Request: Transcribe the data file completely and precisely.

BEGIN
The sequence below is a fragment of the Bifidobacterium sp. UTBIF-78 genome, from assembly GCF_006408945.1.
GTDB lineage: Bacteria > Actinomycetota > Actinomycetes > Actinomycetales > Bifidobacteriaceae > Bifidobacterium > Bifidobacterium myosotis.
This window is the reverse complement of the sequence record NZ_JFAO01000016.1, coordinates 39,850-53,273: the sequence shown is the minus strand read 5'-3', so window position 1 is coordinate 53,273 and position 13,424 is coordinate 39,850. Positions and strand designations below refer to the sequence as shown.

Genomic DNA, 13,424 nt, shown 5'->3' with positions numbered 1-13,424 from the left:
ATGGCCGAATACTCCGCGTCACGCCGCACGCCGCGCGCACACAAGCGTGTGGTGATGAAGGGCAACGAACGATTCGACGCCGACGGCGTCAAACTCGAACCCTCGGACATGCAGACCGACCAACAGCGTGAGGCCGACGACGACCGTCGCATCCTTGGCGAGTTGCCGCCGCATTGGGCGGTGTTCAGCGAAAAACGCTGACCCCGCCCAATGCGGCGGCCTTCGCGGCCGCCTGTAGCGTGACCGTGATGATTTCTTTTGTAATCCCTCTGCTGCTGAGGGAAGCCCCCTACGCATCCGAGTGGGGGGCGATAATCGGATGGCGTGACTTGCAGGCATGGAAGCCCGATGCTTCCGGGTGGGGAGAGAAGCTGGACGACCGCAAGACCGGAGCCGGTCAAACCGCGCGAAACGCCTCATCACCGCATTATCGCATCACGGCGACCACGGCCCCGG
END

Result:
The sequence below is a fragment of the Bifidobacterium sp. UTBIF-78 genome, from assembly GCF_006408945.1.
GTDB lineage: Bacteria > Actinomycetota > Actinomycetes > Actinomycetales > Bifidobacteriaceae > Bifidobacterium > Bifidobacterium myosotis.
This window is the reverse complement of the sequence record NZ_JFAO01000016.1, coordinates 39,850-53,273: the sequence shown is the minus strand read 5'-3', so window position 1 is coordinate 53,273 and position 13,424 is coordinate 39,850. Positions and strand designations below refer to the sequence as shown.

Genomic DNA, 13,424 nt, shown 5'->3' with positions numbered 1-13,424 from the left:
ATGGCCGAATACTCCGCGTCACGCCGCACGCCGCGCGCACACAAGCGTGTGGTGATGAAGGGCAACGAACGATTCGACGCCGACGGCGTCAAACTCGAACCCTCGGACATGCAGACCGACCAACAGCGTGAGGCCGACGACGACCGTCGCATCCTTGGCGAGTTGCCGCCGCATTGGGCGGTGTTCAGCGAAAAACGCTGACCCCGCCCAATGCGGCGGCCTTCGCGGCCGCCTGTAGCGTGACCGTGATGATTTCTTTTGTAATCCCTCTGCTGCTGAGGGAAGCCCCCTACGCATCCGAGTGGGGGGCGATAATCGGATGGCGTGACTTGCAGGCATGGAAGCCCGATGCTTCCGGGTGGGGAGAGAAGCTGGACGACCGCAAGACCGGAGCCGGTCAAACCGCGCGAAACGCCTCATCACCGCATTATCGCATCACGGCGACCACGGCCCCGG